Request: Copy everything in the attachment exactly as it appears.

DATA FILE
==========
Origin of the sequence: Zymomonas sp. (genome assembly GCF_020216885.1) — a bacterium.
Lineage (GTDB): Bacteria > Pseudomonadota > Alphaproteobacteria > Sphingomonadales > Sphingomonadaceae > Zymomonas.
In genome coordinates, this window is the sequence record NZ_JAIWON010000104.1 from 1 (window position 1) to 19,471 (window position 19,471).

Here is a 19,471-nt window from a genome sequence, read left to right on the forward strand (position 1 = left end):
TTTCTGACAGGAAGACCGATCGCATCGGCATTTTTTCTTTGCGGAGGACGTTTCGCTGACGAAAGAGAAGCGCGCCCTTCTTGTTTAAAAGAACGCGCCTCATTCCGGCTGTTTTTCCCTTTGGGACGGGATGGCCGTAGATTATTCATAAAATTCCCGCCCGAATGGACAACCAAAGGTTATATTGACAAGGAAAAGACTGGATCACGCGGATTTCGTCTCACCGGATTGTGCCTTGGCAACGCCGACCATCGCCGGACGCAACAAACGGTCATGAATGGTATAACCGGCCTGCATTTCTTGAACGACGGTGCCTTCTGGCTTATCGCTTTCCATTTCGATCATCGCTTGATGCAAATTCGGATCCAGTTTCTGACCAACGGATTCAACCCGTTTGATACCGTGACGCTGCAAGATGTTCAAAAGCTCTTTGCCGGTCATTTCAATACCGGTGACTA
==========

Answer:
Origin of the sequence: Zymomonas sp. (genome assembly GCF_020216885.1) — a bacterium.
Lineage (GTDB): Bacteria > Pseudomonadota > Alphaproteobacteria > Sphingomonadales > Sphingomonadaceae > Zymomonas.
In genome coordinates, this window is the sequence record NZ_JAIWON010000104.1 from 1 (window position 1) to 19,471 (window position 19,471).

Here is a 19,471-nt window from a genome sequence, read left to right on the forward strand (position 1 = left end):
TTTCTGACAGGAAGACCGATCGCATCGGCATTTTTTCTTTGCGGAGGACGTTTCGCTGACGAAAGAGAAGCGCGCCCTTCTTGTTTAAAAGAACGCGCCTCATTCCGGCTGTTTTTCCCTTTGGGACGGGATGGCCGTAGATTATTCATAAAATTCCCGCCCGAATGGACAACCAAAGGTTATATTGACAAGGAAAAGACTGGATCACGCGGATTTCGTCTCACCGGATTGTGCCTTGGCAACGCCGACCATCGCCGGACGCAACAAACGGTCATGAATGGTATAACCGGCCTGCATTTCTTGAACGACGGTGCCTTCTGGCTTATCGCTTTCCATTTCGATCATCGCTTGATGCAAATTCGGATCCAGTTTCTGACCAACGGATTCAACCCGTTTGATACCGTGACGCTGCAAGATGTTCAAAAGCTCTTTGCCGGTCATTTCAATACCGGTGACTA